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Ill. torture panel head resigns after criticism

Published: Thursday, Sept. 26, 2013 5:23 p.m. CDT

CHICAGO (AP) — The executive director of an Illinois commission investigating allegations of torture by police has resigned after criticisms that the panel wasn't properly reporting cases that were being examined.

Illinois Gov. Pat Quinn said Thursday that the Torture Inquiry and Relief Commission's executive director David Thomas "did the right thing" in stepping down from his post.

Thomas quit in a closed session Wednesday. His resignation, effective Tuesday, comes after he faced scrutiny because the panel wasn't alerting relatives of murder victims that the victims' cases were being examined. The law requires that the commission do so.

The commission was set up four years ago after allegations that former Chicago police Lt. Jon Burge and several subordinates tortured suspects — nearly all of them black — including by pointing loaded guns at them or shocking their genitals with electrical current.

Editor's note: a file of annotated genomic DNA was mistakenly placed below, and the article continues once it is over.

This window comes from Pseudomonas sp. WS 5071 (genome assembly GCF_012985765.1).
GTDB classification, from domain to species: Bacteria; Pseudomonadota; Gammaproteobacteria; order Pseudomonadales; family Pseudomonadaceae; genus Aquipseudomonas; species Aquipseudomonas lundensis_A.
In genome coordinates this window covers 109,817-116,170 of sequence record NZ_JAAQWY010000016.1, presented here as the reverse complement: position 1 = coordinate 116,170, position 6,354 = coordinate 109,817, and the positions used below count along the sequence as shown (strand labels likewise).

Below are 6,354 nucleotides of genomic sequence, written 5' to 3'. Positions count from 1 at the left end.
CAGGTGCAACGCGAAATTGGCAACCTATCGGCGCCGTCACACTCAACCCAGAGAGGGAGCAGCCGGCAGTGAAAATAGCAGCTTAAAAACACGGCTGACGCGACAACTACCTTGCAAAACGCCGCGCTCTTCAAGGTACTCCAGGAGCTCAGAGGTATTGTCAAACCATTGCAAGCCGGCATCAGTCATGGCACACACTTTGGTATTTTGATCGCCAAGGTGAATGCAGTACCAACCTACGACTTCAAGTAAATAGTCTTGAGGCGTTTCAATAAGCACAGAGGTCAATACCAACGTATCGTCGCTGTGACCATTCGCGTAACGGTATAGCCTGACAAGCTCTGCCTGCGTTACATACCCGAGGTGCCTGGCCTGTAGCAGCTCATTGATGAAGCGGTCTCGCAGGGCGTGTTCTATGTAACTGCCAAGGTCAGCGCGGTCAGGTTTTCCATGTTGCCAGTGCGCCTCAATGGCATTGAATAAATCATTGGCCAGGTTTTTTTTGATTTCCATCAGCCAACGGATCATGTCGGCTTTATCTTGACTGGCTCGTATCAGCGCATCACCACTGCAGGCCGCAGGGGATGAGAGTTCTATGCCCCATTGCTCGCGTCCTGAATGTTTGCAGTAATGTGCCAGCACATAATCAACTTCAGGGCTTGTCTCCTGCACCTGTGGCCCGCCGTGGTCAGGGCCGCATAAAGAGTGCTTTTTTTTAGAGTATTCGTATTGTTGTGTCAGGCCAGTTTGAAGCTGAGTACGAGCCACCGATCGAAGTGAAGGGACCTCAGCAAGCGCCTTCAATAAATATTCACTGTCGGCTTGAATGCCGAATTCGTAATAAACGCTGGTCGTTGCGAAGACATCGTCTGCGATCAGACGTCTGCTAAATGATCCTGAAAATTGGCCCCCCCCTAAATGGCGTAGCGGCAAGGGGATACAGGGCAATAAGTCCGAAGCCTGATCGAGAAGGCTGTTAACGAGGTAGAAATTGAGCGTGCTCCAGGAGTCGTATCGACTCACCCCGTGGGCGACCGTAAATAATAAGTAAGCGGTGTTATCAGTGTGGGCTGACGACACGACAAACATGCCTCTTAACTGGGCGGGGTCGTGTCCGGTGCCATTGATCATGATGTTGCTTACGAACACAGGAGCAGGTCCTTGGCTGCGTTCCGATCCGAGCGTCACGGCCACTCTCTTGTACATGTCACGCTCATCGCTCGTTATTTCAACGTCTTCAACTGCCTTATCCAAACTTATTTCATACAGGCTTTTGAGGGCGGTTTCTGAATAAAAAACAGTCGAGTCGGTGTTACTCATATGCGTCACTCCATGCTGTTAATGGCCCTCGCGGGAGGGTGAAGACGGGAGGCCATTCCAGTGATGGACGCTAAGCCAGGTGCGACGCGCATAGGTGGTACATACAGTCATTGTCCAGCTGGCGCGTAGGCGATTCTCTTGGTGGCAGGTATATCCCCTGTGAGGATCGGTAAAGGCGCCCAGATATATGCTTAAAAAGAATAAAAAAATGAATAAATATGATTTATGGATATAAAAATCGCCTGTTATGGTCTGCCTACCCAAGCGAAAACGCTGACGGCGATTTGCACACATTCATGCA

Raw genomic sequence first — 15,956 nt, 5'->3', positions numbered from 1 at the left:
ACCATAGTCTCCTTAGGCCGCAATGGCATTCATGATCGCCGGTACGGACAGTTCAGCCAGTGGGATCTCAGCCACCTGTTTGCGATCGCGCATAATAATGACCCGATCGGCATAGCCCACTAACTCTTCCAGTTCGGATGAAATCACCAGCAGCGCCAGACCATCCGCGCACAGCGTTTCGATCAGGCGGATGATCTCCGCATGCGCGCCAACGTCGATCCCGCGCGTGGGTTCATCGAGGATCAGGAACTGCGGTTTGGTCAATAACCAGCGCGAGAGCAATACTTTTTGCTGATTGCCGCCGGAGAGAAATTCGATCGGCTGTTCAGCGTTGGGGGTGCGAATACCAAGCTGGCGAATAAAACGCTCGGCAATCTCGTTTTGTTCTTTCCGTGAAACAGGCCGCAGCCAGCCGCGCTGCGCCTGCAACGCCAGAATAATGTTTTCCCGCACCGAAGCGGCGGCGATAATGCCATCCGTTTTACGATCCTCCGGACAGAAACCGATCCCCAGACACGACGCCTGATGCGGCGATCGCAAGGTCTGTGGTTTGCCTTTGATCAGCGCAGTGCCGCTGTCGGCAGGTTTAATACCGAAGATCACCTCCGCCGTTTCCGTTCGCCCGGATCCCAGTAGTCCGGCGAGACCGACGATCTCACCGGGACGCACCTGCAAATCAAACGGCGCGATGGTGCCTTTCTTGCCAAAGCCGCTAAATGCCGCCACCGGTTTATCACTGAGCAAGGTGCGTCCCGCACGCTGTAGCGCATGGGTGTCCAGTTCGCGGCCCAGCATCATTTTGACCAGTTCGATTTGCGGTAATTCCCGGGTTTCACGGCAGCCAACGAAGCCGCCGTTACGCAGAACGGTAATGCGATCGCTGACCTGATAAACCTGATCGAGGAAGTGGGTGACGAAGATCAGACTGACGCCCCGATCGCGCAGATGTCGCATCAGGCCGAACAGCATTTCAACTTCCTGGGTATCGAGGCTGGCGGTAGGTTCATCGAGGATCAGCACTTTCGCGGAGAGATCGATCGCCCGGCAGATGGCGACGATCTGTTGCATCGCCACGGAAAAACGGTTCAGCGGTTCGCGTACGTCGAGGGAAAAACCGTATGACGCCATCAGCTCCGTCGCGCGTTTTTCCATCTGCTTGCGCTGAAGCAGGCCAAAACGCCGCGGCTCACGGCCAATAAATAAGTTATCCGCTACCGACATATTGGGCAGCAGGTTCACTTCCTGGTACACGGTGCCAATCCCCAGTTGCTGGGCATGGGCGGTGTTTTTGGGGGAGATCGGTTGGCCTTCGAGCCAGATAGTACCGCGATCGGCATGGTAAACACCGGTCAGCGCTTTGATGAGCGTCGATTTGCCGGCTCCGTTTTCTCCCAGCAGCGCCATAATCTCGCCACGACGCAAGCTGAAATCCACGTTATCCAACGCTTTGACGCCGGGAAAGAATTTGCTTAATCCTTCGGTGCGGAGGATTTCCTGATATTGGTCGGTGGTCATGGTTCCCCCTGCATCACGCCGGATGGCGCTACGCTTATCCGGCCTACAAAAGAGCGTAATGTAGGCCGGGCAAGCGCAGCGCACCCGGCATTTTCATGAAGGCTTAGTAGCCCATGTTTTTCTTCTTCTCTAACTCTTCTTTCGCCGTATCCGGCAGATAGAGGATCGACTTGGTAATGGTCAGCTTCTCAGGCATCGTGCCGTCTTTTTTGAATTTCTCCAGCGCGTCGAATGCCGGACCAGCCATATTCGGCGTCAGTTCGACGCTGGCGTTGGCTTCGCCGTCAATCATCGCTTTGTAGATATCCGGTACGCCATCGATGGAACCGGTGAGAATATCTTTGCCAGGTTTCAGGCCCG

Earlier this month Quinn called on Thomas to resign because of the notification issue. The commission — appointed by Quinn — will chose a replacement.

"It's up to the commission to hire the executive director, and I hope they find a good person who understands the importance of balance and following the law," he told reporters after an unrelated event Thursday.

Commission member Leonard Cavise said Thomas resigned during a contentious closed meeting.

Relatives of Dean and Jo Ellen Pueschel, who were beaten to death with baseball bats in 1983, spoke at the hearing, Cavise said. Their son, who was 11 at the time of the attack and who was beaten unconscious but survived, did not speak. Cavise said family members of a Chicago police officer who was killed in 1982 also spoke.

After the closed session, another commission member, Rob Warden, apologized to the family members for the failure to notify them, but said it was an "inadvertent" mistake.

Last year, the state Legislature stripped the commission's funding as it sought to cut costs. But after lobbying from the panel's supporters, lawmakers approved the new money this year.

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Follow Sophia Tareen at http://twitter.com/sophiatareen.

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